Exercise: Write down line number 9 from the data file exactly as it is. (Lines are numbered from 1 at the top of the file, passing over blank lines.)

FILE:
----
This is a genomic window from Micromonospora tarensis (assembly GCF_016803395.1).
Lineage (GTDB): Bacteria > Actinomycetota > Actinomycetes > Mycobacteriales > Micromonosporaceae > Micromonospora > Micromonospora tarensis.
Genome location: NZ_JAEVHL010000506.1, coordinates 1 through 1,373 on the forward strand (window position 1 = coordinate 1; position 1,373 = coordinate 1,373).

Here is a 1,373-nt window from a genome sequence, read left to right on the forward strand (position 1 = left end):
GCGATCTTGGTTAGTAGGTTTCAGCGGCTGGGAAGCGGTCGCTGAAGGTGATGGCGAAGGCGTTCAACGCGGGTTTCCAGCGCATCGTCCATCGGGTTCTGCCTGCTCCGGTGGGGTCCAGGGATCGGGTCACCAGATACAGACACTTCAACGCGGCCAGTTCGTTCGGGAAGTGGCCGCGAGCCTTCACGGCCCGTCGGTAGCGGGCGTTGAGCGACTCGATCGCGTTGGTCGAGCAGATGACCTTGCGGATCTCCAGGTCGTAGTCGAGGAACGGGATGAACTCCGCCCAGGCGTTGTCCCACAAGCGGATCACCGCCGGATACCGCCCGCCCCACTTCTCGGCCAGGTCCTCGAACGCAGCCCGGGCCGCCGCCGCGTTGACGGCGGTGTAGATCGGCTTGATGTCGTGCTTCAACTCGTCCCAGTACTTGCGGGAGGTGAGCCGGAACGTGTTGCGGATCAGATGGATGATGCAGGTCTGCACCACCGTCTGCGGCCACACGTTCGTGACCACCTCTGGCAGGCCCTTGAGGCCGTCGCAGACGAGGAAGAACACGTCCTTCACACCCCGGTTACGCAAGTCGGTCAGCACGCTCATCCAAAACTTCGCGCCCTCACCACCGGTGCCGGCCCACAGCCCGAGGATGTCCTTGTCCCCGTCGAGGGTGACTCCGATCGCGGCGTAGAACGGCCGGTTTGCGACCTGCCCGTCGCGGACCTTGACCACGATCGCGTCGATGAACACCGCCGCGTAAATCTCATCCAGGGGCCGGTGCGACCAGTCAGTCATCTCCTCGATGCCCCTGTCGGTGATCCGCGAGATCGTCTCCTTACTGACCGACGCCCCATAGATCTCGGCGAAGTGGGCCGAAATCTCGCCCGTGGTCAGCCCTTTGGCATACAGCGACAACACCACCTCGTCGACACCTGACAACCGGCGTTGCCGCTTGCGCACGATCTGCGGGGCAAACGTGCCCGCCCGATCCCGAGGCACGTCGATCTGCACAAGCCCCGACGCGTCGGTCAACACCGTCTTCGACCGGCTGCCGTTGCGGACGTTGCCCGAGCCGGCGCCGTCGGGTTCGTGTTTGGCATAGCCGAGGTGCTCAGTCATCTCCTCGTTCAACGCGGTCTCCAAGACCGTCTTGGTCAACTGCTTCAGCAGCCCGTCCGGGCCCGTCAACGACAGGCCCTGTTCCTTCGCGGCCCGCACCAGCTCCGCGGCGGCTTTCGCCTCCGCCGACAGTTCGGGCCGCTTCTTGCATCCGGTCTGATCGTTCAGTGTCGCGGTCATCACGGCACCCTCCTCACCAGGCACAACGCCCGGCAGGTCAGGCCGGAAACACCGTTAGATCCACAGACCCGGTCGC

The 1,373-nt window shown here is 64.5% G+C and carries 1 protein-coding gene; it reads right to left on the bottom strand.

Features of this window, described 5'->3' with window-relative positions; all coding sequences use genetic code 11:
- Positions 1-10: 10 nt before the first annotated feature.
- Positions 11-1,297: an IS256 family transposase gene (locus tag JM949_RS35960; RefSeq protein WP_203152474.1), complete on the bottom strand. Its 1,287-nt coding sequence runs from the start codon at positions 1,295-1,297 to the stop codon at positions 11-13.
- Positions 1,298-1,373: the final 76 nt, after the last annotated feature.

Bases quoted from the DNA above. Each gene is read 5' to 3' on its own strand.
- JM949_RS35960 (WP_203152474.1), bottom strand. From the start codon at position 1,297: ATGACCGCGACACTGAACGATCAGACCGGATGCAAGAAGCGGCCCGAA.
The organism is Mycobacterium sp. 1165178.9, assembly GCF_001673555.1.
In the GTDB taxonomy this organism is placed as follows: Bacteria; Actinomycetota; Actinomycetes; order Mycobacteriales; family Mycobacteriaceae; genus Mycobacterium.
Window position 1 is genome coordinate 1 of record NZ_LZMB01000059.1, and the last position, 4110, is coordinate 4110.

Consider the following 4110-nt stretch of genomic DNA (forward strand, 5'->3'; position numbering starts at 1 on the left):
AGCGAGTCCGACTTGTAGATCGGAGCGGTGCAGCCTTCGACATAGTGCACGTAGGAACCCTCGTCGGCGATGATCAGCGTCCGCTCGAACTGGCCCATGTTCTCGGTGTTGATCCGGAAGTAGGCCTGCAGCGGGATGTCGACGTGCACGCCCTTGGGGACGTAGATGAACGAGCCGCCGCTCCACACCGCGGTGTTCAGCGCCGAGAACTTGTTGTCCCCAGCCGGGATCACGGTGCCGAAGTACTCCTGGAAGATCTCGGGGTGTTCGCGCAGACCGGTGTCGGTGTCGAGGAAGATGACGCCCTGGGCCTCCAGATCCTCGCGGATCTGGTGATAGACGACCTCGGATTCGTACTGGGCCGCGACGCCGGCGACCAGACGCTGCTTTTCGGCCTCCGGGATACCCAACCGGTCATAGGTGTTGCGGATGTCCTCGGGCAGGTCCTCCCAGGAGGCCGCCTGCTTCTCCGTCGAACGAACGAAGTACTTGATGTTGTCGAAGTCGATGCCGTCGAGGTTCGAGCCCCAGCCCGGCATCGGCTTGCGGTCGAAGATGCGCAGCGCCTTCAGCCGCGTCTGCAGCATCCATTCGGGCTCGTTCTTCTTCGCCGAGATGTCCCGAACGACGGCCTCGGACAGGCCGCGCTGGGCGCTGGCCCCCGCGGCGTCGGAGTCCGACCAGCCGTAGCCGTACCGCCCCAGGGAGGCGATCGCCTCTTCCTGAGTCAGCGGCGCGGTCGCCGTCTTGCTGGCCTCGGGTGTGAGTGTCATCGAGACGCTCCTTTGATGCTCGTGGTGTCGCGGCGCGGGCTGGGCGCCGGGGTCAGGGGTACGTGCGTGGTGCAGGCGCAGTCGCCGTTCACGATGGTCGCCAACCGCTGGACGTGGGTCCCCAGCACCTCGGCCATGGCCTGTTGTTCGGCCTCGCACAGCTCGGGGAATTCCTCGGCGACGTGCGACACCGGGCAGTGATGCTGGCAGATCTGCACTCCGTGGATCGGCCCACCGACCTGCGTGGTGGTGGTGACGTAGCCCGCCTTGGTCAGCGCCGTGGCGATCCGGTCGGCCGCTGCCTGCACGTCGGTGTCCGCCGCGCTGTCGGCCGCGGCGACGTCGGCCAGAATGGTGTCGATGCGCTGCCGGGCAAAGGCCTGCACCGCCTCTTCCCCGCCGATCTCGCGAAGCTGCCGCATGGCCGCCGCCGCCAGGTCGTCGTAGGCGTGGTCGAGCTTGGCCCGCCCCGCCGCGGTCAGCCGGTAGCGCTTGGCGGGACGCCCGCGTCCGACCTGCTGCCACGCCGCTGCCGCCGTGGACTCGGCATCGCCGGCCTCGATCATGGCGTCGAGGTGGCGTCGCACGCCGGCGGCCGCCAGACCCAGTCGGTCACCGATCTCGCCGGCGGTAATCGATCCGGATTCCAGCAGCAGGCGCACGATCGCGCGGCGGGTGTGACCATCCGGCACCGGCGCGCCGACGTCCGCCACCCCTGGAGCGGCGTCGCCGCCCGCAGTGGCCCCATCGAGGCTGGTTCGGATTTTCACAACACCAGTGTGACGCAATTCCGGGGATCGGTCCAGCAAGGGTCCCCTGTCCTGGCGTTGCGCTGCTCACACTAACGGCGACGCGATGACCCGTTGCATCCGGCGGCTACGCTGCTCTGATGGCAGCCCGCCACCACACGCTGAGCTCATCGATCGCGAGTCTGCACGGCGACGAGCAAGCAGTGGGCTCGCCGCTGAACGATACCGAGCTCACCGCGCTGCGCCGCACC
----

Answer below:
- Positions 11-1,297: an IS256 family transposase gene (locus tag JM949_RS35960; RefSeq protein WP_203152474.1), complete on the bottom strand. Its 1,287-nt coding sequence runs from the start codon at positions 1,295-1,297 to the stop codon at positions 11-13.